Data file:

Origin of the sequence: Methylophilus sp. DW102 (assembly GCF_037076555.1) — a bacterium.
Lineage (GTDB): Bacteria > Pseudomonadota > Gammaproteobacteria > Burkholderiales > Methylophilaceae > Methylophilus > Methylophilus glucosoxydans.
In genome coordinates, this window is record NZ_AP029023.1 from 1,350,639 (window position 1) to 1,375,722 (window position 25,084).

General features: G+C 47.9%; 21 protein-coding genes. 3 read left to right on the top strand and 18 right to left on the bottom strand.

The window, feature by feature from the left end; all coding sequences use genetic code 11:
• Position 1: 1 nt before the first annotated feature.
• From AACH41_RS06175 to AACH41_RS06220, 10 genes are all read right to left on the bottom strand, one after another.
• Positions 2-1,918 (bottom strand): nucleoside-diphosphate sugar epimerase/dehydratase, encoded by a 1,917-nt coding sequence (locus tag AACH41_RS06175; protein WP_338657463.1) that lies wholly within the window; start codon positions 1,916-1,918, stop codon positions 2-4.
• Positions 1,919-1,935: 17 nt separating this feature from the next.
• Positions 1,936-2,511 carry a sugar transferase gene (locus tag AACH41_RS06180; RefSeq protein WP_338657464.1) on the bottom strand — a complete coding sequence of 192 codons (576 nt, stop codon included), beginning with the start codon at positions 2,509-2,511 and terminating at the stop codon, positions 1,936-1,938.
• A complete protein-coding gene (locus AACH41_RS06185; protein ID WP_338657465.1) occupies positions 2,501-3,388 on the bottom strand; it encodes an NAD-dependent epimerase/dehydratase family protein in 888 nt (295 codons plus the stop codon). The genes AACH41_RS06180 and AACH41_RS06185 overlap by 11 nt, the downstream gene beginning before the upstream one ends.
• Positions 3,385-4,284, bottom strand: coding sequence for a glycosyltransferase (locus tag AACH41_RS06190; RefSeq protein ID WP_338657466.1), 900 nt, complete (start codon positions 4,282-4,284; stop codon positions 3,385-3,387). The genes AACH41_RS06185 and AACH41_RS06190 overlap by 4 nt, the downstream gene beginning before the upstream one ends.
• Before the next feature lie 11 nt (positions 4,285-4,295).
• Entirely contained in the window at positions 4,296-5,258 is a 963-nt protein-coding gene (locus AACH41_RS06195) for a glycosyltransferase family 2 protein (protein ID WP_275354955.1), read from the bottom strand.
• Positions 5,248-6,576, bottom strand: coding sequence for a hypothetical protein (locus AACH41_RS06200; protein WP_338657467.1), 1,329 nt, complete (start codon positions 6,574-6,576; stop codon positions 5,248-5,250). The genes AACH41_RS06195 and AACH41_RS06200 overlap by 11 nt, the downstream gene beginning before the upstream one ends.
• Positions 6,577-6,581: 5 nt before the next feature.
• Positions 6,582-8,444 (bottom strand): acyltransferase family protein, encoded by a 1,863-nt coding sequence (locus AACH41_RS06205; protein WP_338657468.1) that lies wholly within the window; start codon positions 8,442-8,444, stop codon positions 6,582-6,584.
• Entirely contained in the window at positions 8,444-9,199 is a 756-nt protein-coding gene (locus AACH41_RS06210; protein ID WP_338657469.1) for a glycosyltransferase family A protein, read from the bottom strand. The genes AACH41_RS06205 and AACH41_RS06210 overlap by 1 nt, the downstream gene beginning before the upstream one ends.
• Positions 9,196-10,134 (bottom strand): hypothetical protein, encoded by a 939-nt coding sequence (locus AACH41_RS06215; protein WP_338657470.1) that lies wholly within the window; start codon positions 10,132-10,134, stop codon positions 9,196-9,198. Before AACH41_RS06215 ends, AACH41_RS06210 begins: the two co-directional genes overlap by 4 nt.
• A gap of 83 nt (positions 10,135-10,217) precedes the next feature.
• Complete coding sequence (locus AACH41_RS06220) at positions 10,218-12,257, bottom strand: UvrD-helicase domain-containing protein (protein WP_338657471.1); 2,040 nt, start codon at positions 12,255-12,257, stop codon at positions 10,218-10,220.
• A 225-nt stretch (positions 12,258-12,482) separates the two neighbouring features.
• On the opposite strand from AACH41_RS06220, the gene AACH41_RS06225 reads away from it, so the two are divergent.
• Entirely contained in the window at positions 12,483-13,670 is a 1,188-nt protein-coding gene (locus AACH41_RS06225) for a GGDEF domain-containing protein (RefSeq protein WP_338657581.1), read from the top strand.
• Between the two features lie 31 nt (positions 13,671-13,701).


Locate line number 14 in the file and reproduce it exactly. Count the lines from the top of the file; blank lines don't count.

• Entirely contained in the window at positions 4,296-5,258 is a 963-nt protein-coding gene (locus AACH41_RS06195) for a glycosyltransferase family 2 protein (protein ID WP_275354955.1), read from the bottom strand.